'Katy Perry: Part of Me': What the Critics are Saying

4:50 PM PST 07/03/2012 by Austin Siegemund-Broka

The concert documentary won acclaim from most reviewers, but felt fake to some.

Pop star Katy Perry cannot be criticized for a lack of showmanship -- her performances feature massive Candyland-themed sets, rainbow-hued wigs and fantastical costumes -- but the question facing her upcoming concert doc Katy Perry: Part of Me was whether all the glitz and splash would translate into a quality film. Critics have not offered a strict "yes" or "no": the film, which opens Thursday, has garnered praise for Perry's honesty and infectious enthusiasm, while other reviews have critiqued it as glossy and unreal.

The doc follows Perry's 2011 California Dreams Tour, which supported her commercially record-shattering third album Teenage Dream. Directed by Project Runway and Top Chef vets Dan Cutforth and Jane Lipsitz, who also produced last year's successful Justin Bieber: Never Say Never, the film features concert sequences in 3D (a decision questioned by some critics) as well as behind-the-scenes footage that covers (perhaps one-sidedly) her brief marriage to Russell Brand.

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It also uses interviews to touch on Perry's now-familiar history: her strict Christian upbringing and her explosion from struggling songwriter to megastar, becoming what The Hollywood Reporter's Justin Lowe calls "the sex-kitten alternative to Lady Gaga’s perplexing chameleon persona." Here's a roundup of the critics' thoughts:

Lowe says the film seems "arguably more of an adulatory artist profile than a bona fide concert doc," but praises its presentation of Perry's musicianship. "The live performances in particular feature an energized sheen sometimes missing from Perry’s music videos featuring the very same songs," he writes.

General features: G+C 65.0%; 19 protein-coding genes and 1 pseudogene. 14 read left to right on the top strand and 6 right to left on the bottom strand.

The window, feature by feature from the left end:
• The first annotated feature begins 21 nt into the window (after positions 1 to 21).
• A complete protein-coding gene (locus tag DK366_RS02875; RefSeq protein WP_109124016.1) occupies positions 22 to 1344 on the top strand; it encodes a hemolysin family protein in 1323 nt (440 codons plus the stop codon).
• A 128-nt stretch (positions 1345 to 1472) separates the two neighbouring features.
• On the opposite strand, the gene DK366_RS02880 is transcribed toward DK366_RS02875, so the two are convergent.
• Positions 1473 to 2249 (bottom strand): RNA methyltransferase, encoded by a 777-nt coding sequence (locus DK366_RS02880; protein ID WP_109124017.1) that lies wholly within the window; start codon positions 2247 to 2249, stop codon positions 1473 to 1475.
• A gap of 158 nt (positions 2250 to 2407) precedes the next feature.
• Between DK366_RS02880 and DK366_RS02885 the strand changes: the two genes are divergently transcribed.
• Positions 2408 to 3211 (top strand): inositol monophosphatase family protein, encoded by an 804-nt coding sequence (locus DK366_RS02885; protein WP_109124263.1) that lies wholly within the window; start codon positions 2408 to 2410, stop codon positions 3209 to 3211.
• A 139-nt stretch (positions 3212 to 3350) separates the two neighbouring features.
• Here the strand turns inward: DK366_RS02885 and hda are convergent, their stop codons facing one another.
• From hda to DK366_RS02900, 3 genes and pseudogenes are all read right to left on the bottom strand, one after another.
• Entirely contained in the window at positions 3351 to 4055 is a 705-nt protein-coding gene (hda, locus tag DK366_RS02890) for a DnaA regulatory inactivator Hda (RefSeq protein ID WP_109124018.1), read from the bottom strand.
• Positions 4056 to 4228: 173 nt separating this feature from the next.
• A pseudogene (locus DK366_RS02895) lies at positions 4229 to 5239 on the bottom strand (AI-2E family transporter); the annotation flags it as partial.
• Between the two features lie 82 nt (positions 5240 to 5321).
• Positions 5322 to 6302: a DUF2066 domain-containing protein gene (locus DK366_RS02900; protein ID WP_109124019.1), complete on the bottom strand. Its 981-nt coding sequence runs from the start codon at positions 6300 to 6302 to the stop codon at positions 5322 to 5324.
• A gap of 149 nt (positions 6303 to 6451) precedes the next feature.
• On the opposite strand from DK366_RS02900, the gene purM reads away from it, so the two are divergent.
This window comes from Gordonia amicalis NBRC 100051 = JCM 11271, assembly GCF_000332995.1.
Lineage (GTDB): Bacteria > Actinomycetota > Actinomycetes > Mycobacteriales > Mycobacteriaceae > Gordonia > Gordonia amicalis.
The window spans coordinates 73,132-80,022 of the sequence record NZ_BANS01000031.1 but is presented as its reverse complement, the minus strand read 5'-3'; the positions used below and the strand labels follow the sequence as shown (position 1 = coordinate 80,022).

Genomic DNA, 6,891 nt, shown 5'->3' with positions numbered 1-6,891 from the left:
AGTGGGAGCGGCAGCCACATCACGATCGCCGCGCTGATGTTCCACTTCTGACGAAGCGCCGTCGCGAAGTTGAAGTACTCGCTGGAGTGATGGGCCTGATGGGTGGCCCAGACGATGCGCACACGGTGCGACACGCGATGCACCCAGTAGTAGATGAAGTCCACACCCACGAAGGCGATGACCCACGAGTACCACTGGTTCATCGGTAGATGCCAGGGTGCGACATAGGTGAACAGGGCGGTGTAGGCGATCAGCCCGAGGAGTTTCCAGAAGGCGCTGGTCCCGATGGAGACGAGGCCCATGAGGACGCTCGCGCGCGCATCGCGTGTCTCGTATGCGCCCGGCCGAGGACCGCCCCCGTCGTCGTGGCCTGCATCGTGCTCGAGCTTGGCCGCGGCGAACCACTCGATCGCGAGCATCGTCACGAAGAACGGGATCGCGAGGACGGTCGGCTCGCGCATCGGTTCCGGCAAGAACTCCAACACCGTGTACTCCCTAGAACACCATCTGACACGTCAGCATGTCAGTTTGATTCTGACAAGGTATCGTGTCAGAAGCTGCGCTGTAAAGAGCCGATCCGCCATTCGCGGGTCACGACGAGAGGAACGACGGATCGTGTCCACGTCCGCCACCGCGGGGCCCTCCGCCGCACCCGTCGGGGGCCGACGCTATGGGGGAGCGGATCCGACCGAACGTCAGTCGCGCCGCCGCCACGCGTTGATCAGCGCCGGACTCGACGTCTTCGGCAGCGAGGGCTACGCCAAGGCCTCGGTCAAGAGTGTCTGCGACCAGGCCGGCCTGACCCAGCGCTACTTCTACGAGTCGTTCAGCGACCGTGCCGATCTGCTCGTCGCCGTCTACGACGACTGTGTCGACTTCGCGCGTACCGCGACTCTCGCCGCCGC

He also lauds its format as "attractively, if conventionally, assembled," noting that scenes with Perry's family "lend a more intimate perspective to the project." He claims that "this is still powerhouse counterprogramming opposite the Amazing Spider-Man," which opened July 3.

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Elizabeth Weitzman of the New York Daily News praised the film's sheer entertainment value. "Perry may be the world’s most high-profile tease, but she sure knows how to show us a good time," Weitzman writes.

Rolling Stone's Jessica Misener wrote that the film "at times [leaves] you to wonder who the real singer is underneath the glittery facade and painstakingly radio-friendly hits," but nonetheless praises Perry's theatrics, adding, "Let's face it: a large part of Perry's appeal is seeing her outrageous stage garb.... her scores of Day-Glo wigs and her sexy bustiers in all kinds of Jolly Rancher hues take on their full visual effect here."

Huffington Post's Kia Makarechi and Crystal Bell found highs and lows. Makarechi said, "Part of Me is exactly what one would expect. Fun, informative and ultimately inspirational"; Bell said the film compared favorably to similar docs like Never Say Never and Jonas Brothers: The 3-D Concert Experience, but also found that "the film feels diluted by the same gloss that has seemingly propelled Katy's career."

Both commented on the coverage of Perry and Brand's relationship, Makarechi saying, "The treatment of the divorce was the best and worst part of the movie. It was interesting and saddening to see her sobbing immediately before going on stage...but the discussion of her and Brand's relationship was too heavy-handed and one-sided to be taken seriously."

STORY: Katy Perry: Part of Me: Film Review

Chicago Tribune's Michael Phillips seemed to find the doc hollow, writing, "What do we learn from the film, other than the only thing that looks cool in this pointless 3-D context is laser stage lights shooting at your face?" But he praised its star: "I find Perry likable in her camera-friendliness.... She has that Jenny McCarthy-but-raised-a-Pentacostal-Christian shamelessness and drive, and a great smile. The movie, whatever."

Reuters' Zorianna Kit was perhaps most impressed, writing that the film "is anything but standard fare.... The movie humanizes Perry in a way that is rare in Hollywood."

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